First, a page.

The spectrum of sociality
If you look at sociality as a continuum, you will find a wide range of variations that fall between the extremes of solitary and eusocial. I’m fond of saying that honey bees are outliers in the bee world, and this is especially true of sociality. Honey bees are at the very pinnacle of cooperative living, but that doesn’t mean other bees are inferior, only different.
At the “simple” end of the spectrum, you will find the solitary bees. However, when you examine the day-to-day existence of these bees, you will find their lives anything but simple.
A solitary female is truly the full-meal deal. Except for a brief tryst with an impatient male, she performs every step of the child-rearing process by herself with no help from parents, siblings, neighbors, in-laws, or men. She is the home builder, egg layer, provisioner, security guard, and maintenance staff. A solitary bee mom works her entire life without ever seeing results. She’s born alone, works alone, dies alone, and never even meets the kids. Now that’s rough.
Who are these intrepid bees who work so hard and ask so little? Most of them. Most bee species are solitary, and everything else is an exception. The following list details some of the major types of sociality, but note that all bees do not agree on the details and neither do all melittologists. The definitions of social types are as fluid as the bees within. In the descriptions below, I’ve adapted the groups proposed by O’Toole & Raw in their 2004 book, “Bees of the World.”2
The first step up from a purely solitary existence is communal living. I think of these bees as the condo dwellers. The members of the condo association have a common entrance — the front door — and a vestibule of sorts that leads to individual units. Once inside, each female maintains her own unit, separate from everyone else. She excavates and maintains her own brood cells, and collects provisions for her offspring. Except for that common entrance, she is like any other solitary bee, building, and provisioning until she dies, without ever meeting her spawn.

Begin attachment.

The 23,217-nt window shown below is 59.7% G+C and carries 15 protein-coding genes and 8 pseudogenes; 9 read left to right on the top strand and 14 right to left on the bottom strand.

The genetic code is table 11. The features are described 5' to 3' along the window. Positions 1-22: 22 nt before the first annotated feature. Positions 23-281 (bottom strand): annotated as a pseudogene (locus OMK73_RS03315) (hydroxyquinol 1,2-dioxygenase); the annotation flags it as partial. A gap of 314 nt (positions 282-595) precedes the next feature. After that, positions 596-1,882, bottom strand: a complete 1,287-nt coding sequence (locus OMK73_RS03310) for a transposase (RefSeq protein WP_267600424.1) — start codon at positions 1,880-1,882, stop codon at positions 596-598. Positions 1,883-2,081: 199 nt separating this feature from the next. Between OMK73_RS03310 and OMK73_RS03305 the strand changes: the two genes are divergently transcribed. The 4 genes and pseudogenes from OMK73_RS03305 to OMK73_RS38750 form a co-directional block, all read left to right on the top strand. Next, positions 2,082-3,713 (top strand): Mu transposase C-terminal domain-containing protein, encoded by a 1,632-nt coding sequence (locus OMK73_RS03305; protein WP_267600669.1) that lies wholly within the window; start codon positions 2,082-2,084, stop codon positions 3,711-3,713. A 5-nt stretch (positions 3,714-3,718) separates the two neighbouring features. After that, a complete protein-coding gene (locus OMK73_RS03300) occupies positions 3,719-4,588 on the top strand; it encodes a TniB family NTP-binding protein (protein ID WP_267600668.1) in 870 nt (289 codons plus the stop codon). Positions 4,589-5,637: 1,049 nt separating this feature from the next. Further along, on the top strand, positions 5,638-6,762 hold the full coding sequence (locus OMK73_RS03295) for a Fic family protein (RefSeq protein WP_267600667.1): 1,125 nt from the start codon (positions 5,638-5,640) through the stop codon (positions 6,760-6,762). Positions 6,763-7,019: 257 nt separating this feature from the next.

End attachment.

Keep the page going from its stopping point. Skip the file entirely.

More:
Forty or fifty females may share the common area, barely nodding to one another as they come and go. But so much activity at the front door is a safety feature. The entrance is rarely unguarded as bees come and go, and someone is usually on hand to wrestle an intruder. They have a built-in neighborhood watch.3
Communal living is not mandatory for most of the bees in this group. In species where communal living is common, some individuals will inevitably choose the solitary life. So just across the street from the condo, you may find single-family homes.
Researchers believe communal arrangements begin when several sisters emerge inside a single-family nest and decide to expand the nest rather than go out and find new ones. This is thought to be the safer option for both the individuals and the species.
Yet another arrangement is called quasisocial. Quasisocial living occurs when several bees in a nest emerge at the same time. There is no “mother” in attendance because she is long gone, having laid her eggs, provisioned them with food, and left. For a time, these young females — who are sisters or half-sisters — continue to share the natal nest, much like the communal bees.
However, instead of each bee minding her own business, one female will dominate and take over the nest. She will redecorate, repairing any damaged brood cells, and building new ones. Then she will lay eggs.
For a while, the sister bees will help with the renovations, foraging, and provisioning. The period of cooperative homemaking is the quasisocial period. It is usually quite short and, after a few days, the once-helpful sisters go out and find nests of their own.
Because this type of social arrangement is temporary, it’s difficult to define and hard to detect. Like a communal nest, it is dynamic, changing with the ….